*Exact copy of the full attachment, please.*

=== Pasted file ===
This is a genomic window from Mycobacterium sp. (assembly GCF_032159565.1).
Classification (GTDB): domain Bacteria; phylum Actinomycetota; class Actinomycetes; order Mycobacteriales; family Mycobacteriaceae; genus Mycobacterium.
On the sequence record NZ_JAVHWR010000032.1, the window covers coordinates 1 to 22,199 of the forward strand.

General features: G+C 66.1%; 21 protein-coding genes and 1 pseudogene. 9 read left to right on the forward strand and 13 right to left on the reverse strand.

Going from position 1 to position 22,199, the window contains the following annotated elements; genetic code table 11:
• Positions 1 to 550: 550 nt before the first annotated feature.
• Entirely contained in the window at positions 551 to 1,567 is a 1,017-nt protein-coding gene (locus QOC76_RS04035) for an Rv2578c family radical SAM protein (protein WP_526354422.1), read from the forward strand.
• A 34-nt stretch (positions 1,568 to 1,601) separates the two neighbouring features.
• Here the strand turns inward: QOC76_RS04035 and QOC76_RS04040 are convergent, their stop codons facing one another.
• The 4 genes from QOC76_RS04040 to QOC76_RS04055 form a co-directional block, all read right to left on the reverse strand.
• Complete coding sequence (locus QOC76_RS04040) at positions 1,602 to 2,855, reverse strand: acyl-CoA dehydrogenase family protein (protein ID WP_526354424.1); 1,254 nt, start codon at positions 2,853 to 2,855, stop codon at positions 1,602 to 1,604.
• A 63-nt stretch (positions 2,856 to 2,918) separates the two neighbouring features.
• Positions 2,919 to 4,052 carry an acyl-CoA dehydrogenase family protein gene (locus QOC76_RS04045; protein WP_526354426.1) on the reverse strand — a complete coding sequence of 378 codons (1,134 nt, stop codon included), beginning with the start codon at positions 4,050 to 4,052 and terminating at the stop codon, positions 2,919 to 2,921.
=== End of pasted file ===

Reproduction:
This is a genomic window from Mycobacterium sp. (assembly GCF_032159565.1).
Classification (GTDB): domain Bacteria; phylum Actinomycetota; class Actinomycetes; order Mycobacteriales; family Mycobacteriaceae; genus Mycobacterium.
On the sequence record NZ_JAVHWR010000032.1, the window covers coordinates 1 to 22,199 of the forward strand.

General features: G+C 66.1%; 21 protein-coding genes and 1 pseudogene. 9 read left to right on the forward strand and 13 right to left on the reverse strand.

Going from position 1 to position 22,199, the window contains the following annotated elements; genetic code table 11:
• Positions 1 to 550: 550 nt before the first annotated feature.
• Entirely contained in the window at positions 551 to 1,567 is a 1,017-nt protein-coding gene (locus QOC76_RS04035) for an Rv2578c family radical SAM protein (protein WP_526354422.1), read from the forward strand.
• A 34-nt stretch (positions 1,568 to 1,601) separates the two neighbouring features.
• Here the strand turns inward: QOC76_RS04035 and QOC76_RS04040 are convergent, their stop codons facing one another.
• The 4 genes from QOC76_RS04040 to QOC76_RS04055 form a co-directional block, all read right to left on the reverse strand.
• Complete coding sequence (locus QOC76_RS04040) at positions 1,602 to 2,855, reverse strand: acyl-CoA dehydrogenase family protein (protein ID WP_526354424.1); 1,254 nt, start codon at positions 2,853 to 2,855, stop codon at positions 1,602 to 1,604.
• A 63-nt stretch (positions 2,856 to 2,918) separates the two neighbouring features.
• Positions 2,919 to 4,052 carry an acyl-CoA dehydrogenase family protein gene (locus QOC76_RS04045; protein WP_526354426.1) on the reverse strand — a complete coding sequence of 378 codons (1,134 nt, stop codon included), beginning with the start codon at positions 4,050 to 4,052 and terminating at the stop codon, positions 2,919 to 2,921.